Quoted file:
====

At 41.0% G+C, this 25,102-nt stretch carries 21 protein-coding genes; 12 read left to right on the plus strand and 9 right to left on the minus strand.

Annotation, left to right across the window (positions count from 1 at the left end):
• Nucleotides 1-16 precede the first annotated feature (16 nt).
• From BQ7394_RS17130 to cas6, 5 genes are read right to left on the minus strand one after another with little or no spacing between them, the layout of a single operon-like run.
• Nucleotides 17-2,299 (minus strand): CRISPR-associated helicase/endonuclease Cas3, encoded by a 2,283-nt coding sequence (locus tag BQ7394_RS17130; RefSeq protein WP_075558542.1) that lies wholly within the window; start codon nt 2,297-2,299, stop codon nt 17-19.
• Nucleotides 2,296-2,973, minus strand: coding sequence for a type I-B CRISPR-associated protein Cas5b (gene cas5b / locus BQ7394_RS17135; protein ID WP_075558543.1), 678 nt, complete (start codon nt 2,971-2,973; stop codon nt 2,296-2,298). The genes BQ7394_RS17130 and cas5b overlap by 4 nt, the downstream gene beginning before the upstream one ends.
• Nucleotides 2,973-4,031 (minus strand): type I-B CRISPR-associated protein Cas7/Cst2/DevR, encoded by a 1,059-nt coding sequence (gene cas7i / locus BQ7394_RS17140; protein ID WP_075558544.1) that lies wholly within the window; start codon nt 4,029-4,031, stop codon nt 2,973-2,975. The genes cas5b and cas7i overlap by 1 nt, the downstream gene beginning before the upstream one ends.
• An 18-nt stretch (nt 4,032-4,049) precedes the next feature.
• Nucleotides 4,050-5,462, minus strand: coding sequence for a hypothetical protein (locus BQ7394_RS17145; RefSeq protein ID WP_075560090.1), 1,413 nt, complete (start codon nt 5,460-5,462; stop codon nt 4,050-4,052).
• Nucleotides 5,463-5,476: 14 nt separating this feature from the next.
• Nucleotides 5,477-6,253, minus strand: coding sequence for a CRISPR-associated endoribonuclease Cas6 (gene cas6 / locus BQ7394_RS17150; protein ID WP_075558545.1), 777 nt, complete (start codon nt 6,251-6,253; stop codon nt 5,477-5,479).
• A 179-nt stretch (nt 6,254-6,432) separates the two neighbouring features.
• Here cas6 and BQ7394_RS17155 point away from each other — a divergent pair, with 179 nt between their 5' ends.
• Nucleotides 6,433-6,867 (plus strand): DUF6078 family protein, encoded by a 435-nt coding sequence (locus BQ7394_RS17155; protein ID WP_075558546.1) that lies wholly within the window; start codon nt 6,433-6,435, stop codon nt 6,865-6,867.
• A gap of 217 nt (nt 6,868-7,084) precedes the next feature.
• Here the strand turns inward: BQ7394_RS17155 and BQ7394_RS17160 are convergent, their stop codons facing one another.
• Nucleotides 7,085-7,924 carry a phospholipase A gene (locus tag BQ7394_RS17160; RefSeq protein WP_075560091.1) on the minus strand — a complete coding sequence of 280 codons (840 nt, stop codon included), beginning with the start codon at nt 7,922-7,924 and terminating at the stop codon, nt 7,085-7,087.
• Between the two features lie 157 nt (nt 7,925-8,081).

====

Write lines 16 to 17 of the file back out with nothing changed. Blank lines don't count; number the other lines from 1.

• Here the strand turns inward: BQ7394_RS17155 and BQ7394_RS17160 are convergent, their stop codons facing one another.
• Nucleotides 7,085-7,924 carry a phospholipase A gene (locus tag BQ7394_RS17160; RefSeq protein WP_075560091.1) on the minus strand — a complete coding sequence of 280 codons (840 nt, stop codon included), beginning with the start codon at nt 7,922-7,924 and terminating at the stop codon, nt 7,085-7,087.